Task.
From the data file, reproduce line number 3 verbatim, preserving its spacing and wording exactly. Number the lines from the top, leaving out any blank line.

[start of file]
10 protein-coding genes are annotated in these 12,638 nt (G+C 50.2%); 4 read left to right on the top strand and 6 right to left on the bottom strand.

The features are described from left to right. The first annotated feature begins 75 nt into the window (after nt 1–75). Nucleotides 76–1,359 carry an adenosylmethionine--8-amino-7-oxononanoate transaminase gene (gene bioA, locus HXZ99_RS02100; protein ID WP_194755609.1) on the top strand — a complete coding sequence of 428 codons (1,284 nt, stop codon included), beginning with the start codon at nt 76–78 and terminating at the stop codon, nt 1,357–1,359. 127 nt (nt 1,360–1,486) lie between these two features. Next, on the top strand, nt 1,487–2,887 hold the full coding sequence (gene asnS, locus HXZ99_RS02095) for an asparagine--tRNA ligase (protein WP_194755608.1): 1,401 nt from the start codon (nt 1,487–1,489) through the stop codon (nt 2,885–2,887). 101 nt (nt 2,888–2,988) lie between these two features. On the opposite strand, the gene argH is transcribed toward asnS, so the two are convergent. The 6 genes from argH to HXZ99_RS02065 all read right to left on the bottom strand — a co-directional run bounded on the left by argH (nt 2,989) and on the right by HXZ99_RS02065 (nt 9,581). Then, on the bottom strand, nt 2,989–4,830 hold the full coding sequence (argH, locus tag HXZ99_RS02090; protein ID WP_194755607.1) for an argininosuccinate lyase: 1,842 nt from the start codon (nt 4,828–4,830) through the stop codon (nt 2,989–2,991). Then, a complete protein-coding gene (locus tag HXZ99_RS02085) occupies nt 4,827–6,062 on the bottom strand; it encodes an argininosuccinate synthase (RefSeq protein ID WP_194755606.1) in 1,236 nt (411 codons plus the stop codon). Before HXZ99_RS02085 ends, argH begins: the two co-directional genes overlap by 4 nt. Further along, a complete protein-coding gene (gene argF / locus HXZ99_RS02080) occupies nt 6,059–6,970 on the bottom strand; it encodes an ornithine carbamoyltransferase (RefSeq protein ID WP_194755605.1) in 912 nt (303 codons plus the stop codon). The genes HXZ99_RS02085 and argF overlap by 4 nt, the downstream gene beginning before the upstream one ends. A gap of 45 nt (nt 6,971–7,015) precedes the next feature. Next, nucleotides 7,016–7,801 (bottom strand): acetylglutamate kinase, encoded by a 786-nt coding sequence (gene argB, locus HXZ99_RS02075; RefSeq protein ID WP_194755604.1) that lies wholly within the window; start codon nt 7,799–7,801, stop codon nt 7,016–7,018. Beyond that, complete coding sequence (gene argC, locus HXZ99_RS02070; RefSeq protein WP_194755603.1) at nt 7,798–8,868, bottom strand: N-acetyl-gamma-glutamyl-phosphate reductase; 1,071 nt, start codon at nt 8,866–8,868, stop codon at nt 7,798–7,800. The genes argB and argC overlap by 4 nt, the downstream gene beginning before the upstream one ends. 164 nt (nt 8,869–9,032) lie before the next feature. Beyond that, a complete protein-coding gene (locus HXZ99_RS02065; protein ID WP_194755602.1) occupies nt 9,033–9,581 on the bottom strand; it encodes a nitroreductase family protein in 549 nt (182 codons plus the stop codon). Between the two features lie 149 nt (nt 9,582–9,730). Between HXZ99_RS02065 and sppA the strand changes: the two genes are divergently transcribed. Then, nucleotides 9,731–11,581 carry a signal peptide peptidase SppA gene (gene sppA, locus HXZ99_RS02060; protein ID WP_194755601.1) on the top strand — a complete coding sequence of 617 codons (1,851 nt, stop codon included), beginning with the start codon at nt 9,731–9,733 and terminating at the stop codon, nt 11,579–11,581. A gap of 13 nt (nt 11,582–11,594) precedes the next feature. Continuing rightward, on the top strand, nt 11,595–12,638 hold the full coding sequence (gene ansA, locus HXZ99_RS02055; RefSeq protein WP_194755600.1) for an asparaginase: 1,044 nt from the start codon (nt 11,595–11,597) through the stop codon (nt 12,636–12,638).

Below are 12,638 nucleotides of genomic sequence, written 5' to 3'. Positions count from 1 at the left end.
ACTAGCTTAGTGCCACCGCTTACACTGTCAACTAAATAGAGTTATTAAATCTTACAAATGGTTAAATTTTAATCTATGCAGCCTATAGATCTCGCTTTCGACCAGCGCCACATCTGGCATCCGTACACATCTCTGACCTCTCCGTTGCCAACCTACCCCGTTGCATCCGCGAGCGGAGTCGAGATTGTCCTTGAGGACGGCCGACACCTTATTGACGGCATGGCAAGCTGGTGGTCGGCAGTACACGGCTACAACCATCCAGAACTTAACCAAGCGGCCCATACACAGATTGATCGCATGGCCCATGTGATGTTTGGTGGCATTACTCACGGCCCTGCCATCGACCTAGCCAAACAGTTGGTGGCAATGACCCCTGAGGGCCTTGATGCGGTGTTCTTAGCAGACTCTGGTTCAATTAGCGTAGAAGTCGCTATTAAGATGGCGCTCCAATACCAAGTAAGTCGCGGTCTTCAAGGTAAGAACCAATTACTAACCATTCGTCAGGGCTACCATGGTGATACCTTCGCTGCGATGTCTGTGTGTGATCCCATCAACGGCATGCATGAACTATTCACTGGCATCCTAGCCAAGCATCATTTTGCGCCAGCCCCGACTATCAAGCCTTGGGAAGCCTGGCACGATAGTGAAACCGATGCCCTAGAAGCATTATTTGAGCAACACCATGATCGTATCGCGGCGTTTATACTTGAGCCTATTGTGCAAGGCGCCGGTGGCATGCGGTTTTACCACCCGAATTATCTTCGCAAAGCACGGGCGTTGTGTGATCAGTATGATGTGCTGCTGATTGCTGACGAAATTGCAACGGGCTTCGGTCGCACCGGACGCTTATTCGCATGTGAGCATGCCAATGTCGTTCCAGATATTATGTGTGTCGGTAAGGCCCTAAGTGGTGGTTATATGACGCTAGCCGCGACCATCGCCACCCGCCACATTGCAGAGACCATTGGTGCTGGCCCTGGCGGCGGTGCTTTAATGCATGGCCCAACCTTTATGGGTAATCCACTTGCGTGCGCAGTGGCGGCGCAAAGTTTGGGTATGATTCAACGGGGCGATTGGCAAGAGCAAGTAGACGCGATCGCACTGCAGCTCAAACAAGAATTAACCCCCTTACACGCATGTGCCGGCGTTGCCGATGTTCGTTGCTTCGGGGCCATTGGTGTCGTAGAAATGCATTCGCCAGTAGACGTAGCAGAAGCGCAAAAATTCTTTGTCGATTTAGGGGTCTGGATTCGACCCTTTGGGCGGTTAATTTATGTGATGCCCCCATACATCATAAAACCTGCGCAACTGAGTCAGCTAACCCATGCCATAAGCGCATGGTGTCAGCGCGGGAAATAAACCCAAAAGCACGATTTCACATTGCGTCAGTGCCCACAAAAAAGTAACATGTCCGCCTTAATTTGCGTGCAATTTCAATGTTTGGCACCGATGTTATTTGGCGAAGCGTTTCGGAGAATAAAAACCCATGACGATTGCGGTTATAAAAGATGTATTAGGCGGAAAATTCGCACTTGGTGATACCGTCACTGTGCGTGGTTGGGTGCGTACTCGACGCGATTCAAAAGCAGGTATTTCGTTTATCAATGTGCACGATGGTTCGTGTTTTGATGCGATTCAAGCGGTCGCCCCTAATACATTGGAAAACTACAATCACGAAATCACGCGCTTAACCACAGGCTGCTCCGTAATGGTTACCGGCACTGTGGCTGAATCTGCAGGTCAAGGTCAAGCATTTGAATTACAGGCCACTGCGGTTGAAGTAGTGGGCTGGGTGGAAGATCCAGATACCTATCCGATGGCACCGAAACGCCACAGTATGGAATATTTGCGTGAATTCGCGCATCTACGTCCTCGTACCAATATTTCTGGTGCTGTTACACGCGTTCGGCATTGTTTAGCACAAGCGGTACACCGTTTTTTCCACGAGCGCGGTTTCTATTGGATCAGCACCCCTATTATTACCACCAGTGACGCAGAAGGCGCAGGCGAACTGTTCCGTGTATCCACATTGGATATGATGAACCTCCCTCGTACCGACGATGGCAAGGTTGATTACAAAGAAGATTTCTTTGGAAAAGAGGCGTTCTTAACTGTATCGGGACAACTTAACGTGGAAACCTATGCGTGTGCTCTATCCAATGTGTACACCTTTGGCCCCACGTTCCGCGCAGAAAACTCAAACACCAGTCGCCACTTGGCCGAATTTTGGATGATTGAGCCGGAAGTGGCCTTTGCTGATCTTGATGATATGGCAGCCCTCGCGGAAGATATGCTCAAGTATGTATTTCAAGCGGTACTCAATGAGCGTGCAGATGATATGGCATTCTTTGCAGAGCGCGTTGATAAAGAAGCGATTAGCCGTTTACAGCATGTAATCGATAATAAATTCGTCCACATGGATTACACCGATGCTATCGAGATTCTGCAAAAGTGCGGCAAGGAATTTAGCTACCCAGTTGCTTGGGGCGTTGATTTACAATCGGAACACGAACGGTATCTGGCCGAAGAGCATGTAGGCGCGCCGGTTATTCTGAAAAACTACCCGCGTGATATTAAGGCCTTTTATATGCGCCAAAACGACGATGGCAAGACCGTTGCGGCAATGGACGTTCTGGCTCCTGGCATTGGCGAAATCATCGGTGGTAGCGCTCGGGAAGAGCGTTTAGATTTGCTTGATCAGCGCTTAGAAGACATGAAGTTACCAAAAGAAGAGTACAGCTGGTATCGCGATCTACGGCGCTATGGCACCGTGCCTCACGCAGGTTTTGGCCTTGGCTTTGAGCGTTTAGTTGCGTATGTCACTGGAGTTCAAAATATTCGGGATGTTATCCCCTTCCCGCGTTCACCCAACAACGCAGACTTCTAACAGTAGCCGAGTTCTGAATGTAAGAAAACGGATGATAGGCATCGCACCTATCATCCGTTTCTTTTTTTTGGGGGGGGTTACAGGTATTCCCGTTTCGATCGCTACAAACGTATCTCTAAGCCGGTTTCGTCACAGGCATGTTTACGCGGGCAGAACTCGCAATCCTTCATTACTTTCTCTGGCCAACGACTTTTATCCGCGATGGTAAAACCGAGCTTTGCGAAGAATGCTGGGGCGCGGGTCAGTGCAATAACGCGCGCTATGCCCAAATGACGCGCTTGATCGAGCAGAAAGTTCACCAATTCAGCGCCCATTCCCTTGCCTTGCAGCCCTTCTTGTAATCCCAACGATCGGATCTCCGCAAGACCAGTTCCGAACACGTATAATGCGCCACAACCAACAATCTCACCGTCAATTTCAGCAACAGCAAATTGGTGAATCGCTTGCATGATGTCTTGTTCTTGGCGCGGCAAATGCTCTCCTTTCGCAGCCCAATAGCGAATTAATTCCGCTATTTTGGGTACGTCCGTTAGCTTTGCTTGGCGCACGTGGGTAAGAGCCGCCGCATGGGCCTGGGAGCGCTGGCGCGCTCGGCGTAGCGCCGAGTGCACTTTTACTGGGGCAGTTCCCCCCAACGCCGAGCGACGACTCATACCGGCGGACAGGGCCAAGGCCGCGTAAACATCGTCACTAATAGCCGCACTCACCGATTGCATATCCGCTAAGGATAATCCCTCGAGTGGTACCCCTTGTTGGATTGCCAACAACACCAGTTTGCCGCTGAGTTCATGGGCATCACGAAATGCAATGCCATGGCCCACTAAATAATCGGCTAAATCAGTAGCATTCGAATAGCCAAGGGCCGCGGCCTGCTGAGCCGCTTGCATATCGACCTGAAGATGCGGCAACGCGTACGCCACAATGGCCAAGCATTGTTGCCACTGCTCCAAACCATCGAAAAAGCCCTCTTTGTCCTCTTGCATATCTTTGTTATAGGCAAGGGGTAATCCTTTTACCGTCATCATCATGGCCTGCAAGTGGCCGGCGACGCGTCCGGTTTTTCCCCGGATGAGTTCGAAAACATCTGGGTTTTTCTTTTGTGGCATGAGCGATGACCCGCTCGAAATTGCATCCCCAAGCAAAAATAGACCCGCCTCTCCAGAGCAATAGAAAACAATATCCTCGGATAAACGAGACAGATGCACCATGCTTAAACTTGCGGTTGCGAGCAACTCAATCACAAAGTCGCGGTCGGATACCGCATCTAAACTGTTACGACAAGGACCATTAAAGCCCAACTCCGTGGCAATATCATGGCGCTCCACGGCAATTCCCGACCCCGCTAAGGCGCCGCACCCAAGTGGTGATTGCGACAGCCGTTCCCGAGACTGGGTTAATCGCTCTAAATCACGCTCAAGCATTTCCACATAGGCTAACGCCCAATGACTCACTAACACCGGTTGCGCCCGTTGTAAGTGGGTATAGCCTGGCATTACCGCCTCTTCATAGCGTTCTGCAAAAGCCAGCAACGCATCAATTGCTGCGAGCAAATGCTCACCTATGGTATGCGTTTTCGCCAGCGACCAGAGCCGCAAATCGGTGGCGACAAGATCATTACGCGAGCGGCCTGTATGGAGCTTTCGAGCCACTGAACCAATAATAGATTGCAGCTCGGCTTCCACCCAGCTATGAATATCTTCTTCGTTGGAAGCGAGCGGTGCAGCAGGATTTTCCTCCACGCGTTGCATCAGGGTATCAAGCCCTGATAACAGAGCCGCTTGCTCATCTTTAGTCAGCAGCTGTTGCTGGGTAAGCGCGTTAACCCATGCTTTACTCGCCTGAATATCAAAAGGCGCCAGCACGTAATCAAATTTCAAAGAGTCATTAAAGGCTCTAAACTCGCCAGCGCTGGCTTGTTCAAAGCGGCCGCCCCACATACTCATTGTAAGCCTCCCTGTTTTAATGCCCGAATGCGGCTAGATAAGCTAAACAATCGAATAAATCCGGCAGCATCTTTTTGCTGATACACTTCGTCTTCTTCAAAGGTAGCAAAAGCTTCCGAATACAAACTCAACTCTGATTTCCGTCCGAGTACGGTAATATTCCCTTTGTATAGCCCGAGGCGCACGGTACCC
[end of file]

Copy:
Below are 12,638 nucleotides of genomic sequence, written 5' to 3'. Positions count from 1 at the left end.